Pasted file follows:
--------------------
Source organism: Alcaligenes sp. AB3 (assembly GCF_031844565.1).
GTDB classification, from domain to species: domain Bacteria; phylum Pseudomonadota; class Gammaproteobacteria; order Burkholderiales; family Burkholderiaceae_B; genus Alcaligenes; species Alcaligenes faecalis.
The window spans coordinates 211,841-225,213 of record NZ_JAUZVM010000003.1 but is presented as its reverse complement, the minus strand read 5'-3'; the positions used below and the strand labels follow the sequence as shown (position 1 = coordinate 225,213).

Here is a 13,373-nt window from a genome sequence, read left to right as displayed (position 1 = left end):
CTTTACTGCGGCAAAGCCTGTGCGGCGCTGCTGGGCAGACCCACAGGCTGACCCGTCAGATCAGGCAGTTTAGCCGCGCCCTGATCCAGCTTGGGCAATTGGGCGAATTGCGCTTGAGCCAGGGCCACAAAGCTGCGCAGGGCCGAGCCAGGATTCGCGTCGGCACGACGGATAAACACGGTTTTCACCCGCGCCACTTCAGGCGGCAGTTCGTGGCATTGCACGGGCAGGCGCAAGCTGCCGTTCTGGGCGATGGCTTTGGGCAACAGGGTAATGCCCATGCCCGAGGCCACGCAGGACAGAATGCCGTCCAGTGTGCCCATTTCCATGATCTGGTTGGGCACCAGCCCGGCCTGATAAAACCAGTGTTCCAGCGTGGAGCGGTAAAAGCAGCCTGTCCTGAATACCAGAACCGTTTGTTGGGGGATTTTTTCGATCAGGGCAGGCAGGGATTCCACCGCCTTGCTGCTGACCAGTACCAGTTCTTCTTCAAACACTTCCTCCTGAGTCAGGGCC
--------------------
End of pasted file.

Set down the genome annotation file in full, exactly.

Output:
Source organism: Alcaligenes sp. AB3 (assembly GCF_031844565.1).
GTDB classification, from domain to species: domain Bacteria; phylum Pseudomonadota; class Gammaproteobacteria; order Burkholderiales; family Burkholderiaceae_B; genus Alcaligenes; species Alcaligenes faecalis.
The window spans coordinates 211,841-225,213 of record NZ_JAUZVM010000003.1 but is presented as its reverse complement, the minus strand read 5'-3'; the positions used below and the strand labels follow the sequence as shown (position 1 = coordinate 225,213).

Here is a 13,373-nt window from a genome sequence, read left to right as displayed (position 1 = left end):
CTTTACTGCGGCAAAGCCTGTGCGGCGCTGCTGGGCAGACCCACAGGCTGACCCGTCAGATCAGGCAGTTTAGCCGCGCCCTGATCCAGCTTGGGCAATTGGGCGAATTGCGCTTGAGCCAGGGCCACAAAGCTGCGCAGGGCCGAGCCAGGATTCGCGTCGGCACGACGGATAAACACGGTTTTCACCCGCGCCACTTCAGGCGGCAGTTCGTGGCATTGCACGGGCAGGCGCAAGCTGCCGTTCTGGGCGATGGCTTTGGGCAACAGGGTAATGCCCATGCCCGAGGCCACGCAGGACAGAATGCCGTCCAGTGTGCCCATTTCCATGATCTGGTTGGGCACCAGCCCGGCCTGATAAAACCAGTGTTCCAGCGTGGAGCGGTAAAAGCAGCCTGTCCTGAATACCAGAACCGTTTGTTGGGGGATTTTTTCGATCAGGGCAGGCAGGGATTCCACCGCCTTGCTGCTGACCAGTACCAGTTCTTCTTCAAACACTTCCTCCTGAGTCAGGGCC